💸 3 Ways To Invest Your Stimulus Check
Dear Wall Street Daily Reader,
Chances are good you’ll get a stimulus check in the coming days. Nearly 160 million Americans can expect checks of up to $1,400 after President Joe Biden signed off on the latest $1.9 trillion COVID-19 relief package recently.
I don’t know how much sense the stimulus checks make. They’re not big enough to make much of a difference in the lives of the average American, yet they’re plenty big enough to blow out the budget deficit further.
But no one asked what I think. The checks are coming. What do you plan to do with yours?
If you’re struggling after a job loss, you’ll likely spend the cash on necessities like your house payment or utilities.
But for most Americans, the COVID-19 pandemic represented an inconvenience, not a major financial setback. So, you could blow that extra money on a trip to Disney World.
Or you could get a head start on your savings for 2021.
Let’s talk about three ways you can use your stimulus checks to further your financial goals.
Dump it Into Your 401(k)
You can’t dump outside money into a 401(k) plan. For the most part, contributions have to come from your paycheck. But remember, money is fungible. A dollar in your right pocket is just as spendable as a dollar in your left.
If you’d like to get a jump-start on maxing out your 401(k) in 2021, tell your HR department to increase your 401(k) contributions by $1,400 over the next paycheck or two. You can then spend the $1,400 stimulus check on your day-to-day expenses that your paycheck would normally cover.
You can contribute up to $19,500 to a 401(k) plan this year, not including employer matching. That number jumps to $26,000 if you are age 50 or older. That $1,400 won’t get you anywhere near maxing out, but it’s a nice start.
If you don’t have access to a 401(k) plan at work, that $1,400 is a great way to jump-start your IRA contributions. You can contribute up to $6,000 to an IRA or Roth IRA in 2021 or $7,000 if you’re 50 or older. And if you haven’t already filed your taxes, you can still contribute for 2020 as well. You have until April 15.
Remember, “401(k)” does not necessarily mean “stocks.” If you aren’t feeling the love in the stock market right now, that’s OK. Get the money into the account to take advantage of the tax break and the employer matching. You can always leave the cash in the money market or stable value option.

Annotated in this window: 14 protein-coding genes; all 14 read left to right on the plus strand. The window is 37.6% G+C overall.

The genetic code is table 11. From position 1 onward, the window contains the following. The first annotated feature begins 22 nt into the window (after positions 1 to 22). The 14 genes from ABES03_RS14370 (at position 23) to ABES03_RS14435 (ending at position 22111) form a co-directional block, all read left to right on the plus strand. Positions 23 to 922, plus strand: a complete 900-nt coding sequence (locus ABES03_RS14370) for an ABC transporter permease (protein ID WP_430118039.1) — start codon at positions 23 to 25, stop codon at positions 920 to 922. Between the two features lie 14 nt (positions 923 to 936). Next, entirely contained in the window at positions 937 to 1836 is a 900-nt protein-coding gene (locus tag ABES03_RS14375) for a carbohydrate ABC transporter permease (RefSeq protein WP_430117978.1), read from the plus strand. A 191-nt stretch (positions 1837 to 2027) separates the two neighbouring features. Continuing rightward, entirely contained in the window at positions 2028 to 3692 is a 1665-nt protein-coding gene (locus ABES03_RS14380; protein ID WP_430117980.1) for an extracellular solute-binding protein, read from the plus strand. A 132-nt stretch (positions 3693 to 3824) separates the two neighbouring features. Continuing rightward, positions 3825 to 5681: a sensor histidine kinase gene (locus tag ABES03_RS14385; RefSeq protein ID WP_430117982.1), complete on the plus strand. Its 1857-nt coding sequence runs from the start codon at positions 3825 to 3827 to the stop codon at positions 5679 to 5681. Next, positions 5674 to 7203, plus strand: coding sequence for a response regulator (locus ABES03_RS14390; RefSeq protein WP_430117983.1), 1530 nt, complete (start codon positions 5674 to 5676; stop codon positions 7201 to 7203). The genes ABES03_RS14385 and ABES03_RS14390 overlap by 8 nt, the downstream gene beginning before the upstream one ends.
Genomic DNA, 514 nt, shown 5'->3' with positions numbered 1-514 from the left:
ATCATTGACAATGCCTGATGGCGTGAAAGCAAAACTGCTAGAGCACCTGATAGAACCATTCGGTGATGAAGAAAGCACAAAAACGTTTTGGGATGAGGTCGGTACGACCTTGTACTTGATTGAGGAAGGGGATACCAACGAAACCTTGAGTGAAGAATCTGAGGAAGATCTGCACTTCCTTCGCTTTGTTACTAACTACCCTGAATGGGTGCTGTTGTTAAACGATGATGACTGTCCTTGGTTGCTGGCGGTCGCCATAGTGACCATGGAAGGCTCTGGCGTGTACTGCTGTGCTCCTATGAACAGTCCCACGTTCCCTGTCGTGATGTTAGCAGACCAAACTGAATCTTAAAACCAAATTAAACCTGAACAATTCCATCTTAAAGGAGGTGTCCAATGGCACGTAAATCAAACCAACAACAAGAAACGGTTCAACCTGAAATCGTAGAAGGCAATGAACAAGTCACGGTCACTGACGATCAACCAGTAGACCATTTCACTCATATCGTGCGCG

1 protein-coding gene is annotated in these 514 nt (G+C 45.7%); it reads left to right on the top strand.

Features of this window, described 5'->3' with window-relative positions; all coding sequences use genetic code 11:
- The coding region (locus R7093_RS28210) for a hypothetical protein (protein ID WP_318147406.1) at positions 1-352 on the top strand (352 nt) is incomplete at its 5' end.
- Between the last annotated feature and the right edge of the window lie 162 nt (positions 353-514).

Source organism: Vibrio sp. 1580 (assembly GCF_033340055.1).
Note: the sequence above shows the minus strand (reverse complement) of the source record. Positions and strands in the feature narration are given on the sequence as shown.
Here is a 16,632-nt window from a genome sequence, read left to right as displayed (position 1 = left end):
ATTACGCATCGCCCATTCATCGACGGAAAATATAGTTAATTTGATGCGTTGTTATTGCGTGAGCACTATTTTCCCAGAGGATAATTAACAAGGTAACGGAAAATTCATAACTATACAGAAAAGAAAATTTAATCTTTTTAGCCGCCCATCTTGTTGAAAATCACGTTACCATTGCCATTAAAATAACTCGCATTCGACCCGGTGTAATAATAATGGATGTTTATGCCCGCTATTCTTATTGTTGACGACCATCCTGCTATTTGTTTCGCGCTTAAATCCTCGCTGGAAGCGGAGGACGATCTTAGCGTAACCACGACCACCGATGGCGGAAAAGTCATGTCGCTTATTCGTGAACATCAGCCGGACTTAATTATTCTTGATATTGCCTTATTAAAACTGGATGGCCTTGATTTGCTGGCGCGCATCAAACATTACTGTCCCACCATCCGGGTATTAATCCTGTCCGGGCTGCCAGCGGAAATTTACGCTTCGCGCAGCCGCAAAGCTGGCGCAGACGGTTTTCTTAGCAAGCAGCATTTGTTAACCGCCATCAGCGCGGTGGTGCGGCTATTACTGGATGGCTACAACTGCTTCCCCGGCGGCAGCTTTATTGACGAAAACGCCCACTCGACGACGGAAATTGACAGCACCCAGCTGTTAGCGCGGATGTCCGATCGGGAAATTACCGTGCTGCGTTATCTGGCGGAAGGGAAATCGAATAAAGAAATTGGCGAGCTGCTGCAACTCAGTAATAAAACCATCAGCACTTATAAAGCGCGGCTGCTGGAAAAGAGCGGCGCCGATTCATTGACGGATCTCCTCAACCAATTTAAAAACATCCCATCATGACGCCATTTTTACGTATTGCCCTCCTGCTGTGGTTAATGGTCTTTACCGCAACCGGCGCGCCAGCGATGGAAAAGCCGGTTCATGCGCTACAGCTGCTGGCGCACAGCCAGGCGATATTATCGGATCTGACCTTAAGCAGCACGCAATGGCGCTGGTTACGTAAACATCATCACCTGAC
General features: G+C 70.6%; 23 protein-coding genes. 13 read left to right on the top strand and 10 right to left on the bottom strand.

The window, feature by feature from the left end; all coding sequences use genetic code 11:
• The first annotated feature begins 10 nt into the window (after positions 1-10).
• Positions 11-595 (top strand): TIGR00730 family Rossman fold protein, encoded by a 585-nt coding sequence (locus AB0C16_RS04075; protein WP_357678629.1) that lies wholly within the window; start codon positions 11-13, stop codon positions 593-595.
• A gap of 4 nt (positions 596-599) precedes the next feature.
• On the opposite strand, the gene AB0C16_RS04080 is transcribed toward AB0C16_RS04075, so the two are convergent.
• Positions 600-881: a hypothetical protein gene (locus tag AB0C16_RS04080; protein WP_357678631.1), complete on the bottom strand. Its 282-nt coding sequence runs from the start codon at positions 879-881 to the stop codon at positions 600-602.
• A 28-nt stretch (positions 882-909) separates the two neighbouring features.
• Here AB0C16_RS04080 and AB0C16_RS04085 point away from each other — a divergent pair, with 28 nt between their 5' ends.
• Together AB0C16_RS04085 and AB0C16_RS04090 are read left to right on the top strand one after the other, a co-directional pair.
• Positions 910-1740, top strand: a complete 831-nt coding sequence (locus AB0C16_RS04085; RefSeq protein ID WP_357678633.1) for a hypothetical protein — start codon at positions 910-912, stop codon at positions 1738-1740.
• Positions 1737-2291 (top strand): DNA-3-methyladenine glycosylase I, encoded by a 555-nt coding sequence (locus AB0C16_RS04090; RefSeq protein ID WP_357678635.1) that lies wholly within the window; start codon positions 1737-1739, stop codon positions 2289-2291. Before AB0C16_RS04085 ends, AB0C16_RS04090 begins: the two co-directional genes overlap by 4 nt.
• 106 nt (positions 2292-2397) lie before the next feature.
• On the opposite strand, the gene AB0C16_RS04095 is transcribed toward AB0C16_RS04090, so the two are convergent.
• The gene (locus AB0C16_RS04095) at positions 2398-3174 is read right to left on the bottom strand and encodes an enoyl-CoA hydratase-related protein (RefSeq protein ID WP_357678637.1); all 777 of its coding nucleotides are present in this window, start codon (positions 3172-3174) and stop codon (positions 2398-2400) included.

Use Your Stimulus Check to Take a Little More Risk
Let’s say you already have a plan for your 401(k) or IRA this year. Good for you! You’re ahead of the game.
You might take that stimulus check and do something a little more aggressive with it. We recommend quality stocks every day at Money & Markets, but we reserve our favorites for our paying subscribers to Green Zone Fortunes.
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The key here is doing something fundamentally different. This is new money — effectively a gift — so you have the luxury of leaving your comfort zone. It may be a while before that opportunity comes around again.
Make an Extra House Payment
Ok, let’s say you have the 401(k) covered, and you already have enough cash at work in the market. That’s great!
Rather than blow the stimulus check on something you don’t particularly need or want, consider using the cash to make an extra house payment. Payments you make outside of your normal monthly payments go straight to principal. And if your mortgage is relatively new, making the occasional extra payment today has an outsized impact on your repayment schedule. An additional payment now could help shave months, or even years, off your mortgage.
If you’re paying 3% on your mortgage, you “earn” 3% on any cash you use to pay down your mortgage. That’s not making it rain by any stretch, but it’s better than what you’ll find in the bond market.
Finally, there’s still the Disney World option. If you’ve been itching for a vacation and you already have your investments and mortgage under control, you might as well book that ticket to Orlando.
To safe profits,
Editor, Green Zone Fortunes
Money & Markets